I don't get Julia either but she is still very young. I prefered Adelina at the same age and still like her much more.
Looking forward to reading other thoughts about what you wrote.
Last edited by janetfan; 10-11-2012 at 09:45 AM.
It's hard to believe that!
Originally Posted by Tonichelle
No, I don't think Weir has stagefright in this comeback. On the contrary, I think he is very relaxed. He was trying very hard and that was all he could do.
At the rink. Again.
He talked about being scared out of his wits getting back out there after the time off. Said his knees were shaking during the SP, so deer in the headlights/stage fright describes that first competition back.
This is a great thread.
I agree that Johnny's style hasn't changed: he's still a 6.0 skater. However, I think his comeback is impressive, and I'm glad to see him trying the quad and landing 3As. It's no easy feat, and Johnny has proved that he's willing to walk the walk. Bravo.
I actually thought Plushenko's LP was better than some previous seasons' programs. He's using his edges more; he's less frantic; he's more enjoyable (for me) to watch.
I agree that Chan's program is beautiful, but the music leaves me cold. We'll see what happens with the jumps.
Let's not forget Oda, as well, who is back landing 3As and trying quads. He's a sentimental favorite for me. I think he's Zatoichi program is wonderful, and his SP with the drums is really fantastic, particularly the performance he did at the GPF that year. I hope he finds some fire to ignite his skating and presentation.
It's definitely been a very exciting pre-season. I wonder what will happen with Lysacek.
I thought Johnny just looked rusty! He hasn't competed in 2 years and has only done shows where he wasn't challenged. His footwork definitely needs some serious work. He's capable, has the quick feet, but it was uninspiring and looked thrown together. But I think he proved that he was serious about coming back and attempting the quad proved he's been working out pretty hard. It's close, too! I think he's still one of the most graceful men ever to touch the ice and I have to admit I took a deeeeeeeeeeeeeeep breath hoping he wouldn't come out in some outlandish costume with full makeup. Whew! I actually like the Gaga music!!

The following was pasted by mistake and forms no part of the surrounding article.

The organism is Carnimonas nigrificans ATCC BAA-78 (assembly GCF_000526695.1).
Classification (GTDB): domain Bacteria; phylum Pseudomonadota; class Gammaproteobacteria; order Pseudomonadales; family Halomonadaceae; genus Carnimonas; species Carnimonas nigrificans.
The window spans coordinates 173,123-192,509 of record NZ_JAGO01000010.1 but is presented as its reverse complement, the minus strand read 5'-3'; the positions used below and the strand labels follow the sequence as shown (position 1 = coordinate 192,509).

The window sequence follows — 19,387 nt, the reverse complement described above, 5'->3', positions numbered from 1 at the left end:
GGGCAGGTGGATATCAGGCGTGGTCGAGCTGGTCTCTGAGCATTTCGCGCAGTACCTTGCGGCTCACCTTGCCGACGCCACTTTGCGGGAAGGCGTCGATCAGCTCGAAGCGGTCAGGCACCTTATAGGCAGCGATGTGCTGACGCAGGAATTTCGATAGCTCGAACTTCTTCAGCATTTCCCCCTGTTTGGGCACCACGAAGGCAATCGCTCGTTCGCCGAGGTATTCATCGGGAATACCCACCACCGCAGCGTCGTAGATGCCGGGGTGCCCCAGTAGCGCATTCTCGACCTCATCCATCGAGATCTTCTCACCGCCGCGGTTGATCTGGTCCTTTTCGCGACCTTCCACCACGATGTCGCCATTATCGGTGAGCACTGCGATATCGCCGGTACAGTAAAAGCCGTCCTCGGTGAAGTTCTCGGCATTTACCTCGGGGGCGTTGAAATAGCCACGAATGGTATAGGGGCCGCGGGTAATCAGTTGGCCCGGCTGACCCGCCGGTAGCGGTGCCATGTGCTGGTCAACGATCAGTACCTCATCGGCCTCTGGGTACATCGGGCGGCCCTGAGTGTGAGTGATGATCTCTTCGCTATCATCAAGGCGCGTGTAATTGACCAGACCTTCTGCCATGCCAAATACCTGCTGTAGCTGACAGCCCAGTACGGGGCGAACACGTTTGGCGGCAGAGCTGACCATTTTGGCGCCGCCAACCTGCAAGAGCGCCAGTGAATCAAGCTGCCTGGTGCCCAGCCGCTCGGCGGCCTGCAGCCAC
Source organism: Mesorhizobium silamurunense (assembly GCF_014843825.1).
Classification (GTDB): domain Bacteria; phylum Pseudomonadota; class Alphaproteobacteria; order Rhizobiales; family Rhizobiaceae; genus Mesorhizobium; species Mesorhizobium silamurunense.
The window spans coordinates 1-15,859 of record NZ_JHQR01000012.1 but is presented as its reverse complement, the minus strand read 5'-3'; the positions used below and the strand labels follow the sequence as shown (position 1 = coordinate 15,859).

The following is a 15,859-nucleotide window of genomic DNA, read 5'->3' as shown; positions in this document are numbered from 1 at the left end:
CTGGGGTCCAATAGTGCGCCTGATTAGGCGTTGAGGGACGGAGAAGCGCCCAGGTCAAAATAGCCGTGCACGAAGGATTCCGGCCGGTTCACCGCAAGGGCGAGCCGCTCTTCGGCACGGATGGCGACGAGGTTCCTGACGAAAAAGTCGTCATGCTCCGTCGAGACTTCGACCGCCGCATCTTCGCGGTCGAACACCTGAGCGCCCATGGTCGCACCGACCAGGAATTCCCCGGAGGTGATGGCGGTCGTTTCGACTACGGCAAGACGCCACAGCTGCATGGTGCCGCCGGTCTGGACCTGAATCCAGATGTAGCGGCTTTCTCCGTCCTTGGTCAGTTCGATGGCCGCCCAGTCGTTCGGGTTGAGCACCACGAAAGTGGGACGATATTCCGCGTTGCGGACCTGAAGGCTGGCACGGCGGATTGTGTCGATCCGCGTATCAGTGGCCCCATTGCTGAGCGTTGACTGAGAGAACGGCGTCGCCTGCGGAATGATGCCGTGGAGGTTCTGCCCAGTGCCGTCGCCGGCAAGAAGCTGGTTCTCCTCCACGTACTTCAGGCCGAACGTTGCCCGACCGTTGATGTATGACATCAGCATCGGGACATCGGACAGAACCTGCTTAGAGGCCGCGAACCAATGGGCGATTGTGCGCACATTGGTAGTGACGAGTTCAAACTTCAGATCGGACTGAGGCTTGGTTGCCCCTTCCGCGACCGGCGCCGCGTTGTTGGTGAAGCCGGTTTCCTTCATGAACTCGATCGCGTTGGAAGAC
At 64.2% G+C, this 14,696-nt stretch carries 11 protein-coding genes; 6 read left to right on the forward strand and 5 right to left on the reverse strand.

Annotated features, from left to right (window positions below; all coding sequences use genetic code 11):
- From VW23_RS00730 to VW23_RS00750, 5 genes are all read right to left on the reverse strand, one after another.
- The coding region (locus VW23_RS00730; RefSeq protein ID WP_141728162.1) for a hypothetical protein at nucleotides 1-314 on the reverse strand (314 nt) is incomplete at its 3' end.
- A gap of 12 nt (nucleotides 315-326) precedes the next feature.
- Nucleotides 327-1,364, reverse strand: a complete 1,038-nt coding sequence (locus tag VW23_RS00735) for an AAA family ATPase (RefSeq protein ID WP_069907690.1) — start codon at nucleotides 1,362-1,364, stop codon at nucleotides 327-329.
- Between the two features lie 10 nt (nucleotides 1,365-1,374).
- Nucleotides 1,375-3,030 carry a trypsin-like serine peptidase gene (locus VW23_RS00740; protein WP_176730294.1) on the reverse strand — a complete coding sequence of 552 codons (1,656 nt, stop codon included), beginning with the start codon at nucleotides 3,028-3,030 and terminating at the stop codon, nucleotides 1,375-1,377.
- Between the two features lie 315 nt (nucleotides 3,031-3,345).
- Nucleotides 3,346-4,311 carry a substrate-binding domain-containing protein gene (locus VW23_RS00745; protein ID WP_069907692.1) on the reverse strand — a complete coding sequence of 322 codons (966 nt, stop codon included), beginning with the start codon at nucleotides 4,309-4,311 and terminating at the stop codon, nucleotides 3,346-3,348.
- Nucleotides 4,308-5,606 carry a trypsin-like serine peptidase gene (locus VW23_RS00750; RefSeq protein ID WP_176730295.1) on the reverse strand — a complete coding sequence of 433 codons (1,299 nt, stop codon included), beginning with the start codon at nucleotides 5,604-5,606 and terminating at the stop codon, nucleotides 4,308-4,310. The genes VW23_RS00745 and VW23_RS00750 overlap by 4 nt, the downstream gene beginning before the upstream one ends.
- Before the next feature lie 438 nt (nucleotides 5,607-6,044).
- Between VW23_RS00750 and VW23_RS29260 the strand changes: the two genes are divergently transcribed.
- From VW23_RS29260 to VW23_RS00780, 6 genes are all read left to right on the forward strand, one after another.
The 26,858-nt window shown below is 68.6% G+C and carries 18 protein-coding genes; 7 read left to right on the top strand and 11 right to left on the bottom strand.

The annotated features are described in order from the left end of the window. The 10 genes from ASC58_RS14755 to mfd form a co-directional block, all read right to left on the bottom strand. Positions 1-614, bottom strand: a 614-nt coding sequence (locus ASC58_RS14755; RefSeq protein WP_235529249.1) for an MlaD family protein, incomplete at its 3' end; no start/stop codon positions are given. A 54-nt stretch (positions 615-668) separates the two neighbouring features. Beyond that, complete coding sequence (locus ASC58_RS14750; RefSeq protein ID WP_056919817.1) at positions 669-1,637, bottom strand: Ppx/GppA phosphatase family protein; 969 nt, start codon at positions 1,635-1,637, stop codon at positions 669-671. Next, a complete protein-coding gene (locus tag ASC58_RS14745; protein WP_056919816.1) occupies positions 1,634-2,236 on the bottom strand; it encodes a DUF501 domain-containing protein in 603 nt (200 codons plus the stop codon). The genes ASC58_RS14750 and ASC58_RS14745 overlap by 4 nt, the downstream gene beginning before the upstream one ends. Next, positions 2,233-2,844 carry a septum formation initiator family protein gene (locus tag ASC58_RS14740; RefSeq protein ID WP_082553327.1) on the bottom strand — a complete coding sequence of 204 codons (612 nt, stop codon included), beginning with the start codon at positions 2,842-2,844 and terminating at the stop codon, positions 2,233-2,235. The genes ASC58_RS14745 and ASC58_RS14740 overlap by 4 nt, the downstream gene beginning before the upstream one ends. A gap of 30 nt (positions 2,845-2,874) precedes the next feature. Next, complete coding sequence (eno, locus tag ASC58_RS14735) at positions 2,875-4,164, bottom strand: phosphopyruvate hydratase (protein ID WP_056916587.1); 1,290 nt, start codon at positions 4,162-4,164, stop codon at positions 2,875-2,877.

I also like Layman's concept that if you take away the jumps from a program - what are you left with? An interesting entertaining skater or just a skater who can jump! At the risk of getting ignited with burning oil and a match, still not a fan of Plushy and I thought again that Layman summed up his performances - past and present - pretty adequately. Loved Oda's program! This is definitely a guy to watch! Patrick's music is going to have to grow on me but take away the jumps......and you still have a wonderful program!
Last edited by noskates; 10-11-2012 at 05:16 PM.
I like that concept, too. That's why I still love skaters like Kurt Browning, whom you can't take your eyes off of even today, when he's in his forties and his jumps are less impressive. And it's why so many of us stuck with Alissa Czisny for so many years. (Though I know that people point out that her actual stroking and edging aren't top-flight, there are those spins and spirals and whatnot.) Most of the skaters I truly love in an enduring way are good jumpers only by coincidence. Obviously they have to be able to jump in order to get on the podium, but I rarely take pleasure in watching a really spectacular jumper who is ordinary in other respects. (I will name no names.)
I'm very happy to hear that Oda is storming back into contention. I love his skating. I'll look forward to seeing Johnny's program to see what he's up to. I wish him luck, but with the way skating has progressed in the past few years, I'm not going to pin my deepest wishes on a good outcome for him. Everyone else would have to skate around on their tummies for him to get on the podium.